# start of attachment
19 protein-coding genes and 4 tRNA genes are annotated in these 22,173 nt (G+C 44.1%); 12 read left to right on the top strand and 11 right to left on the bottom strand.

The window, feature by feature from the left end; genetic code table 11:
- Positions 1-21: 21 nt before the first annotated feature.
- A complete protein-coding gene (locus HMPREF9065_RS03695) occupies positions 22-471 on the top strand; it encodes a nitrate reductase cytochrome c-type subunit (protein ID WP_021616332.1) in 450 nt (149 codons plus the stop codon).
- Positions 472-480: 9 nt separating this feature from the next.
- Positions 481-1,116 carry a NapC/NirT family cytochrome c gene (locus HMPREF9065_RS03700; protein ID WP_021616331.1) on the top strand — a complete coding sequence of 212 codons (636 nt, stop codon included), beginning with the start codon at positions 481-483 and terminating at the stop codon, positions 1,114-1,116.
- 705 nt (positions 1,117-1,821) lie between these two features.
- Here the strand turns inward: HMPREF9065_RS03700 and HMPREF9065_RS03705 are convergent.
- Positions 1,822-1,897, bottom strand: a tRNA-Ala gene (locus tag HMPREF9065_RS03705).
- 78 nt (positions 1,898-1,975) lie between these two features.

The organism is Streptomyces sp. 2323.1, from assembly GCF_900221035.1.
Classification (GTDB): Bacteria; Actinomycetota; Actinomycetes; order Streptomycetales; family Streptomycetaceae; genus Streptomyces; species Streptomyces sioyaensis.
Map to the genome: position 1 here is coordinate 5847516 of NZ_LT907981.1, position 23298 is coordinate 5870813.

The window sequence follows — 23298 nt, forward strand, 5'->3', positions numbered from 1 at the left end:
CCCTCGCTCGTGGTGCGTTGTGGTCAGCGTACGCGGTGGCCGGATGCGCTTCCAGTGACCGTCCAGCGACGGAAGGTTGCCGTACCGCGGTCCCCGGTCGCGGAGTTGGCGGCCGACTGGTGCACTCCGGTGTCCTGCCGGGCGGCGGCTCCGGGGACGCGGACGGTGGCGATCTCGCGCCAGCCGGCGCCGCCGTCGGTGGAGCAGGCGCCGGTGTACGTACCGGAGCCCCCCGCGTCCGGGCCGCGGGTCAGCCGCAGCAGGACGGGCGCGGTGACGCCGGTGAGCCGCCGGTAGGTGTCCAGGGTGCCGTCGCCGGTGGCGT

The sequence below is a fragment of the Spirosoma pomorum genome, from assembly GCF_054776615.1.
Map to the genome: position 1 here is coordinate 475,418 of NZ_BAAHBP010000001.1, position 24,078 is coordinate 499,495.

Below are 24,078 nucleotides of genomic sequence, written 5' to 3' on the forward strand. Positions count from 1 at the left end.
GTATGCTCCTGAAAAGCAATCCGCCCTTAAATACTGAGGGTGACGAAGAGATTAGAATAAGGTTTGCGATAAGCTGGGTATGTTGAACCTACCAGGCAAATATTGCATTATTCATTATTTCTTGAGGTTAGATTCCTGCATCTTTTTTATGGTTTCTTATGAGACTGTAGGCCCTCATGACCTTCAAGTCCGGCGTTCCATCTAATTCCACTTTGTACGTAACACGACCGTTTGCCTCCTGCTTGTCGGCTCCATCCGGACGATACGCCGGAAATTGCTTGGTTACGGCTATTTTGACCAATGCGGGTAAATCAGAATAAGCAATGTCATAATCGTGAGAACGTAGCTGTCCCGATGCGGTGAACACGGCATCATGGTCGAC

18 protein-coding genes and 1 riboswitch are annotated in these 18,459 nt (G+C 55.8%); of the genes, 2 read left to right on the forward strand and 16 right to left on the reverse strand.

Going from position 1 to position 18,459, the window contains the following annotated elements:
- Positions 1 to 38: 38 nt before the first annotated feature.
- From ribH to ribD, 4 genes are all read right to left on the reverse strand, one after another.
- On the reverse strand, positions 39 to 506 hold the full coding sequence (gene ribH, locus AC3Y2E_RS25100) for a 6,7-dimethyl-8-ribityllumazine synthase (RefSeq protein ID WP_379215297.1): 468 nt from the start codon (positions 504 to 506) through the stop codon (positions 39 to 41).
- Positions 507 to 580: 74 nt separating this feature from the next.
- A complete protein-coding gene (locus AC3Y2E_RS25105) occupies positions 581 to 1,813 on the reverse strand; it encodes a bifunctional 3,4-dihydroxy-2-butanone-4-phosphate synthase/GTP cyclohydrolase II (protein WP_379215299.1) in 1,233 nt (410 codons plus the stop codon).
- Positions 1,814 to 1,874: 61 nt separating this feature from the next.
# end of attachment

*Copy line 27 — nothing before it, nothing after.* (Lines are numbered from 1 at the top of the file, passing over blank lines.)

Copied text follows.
- Positions 1,814 to 1,874: 61 nt separating this feature from the next.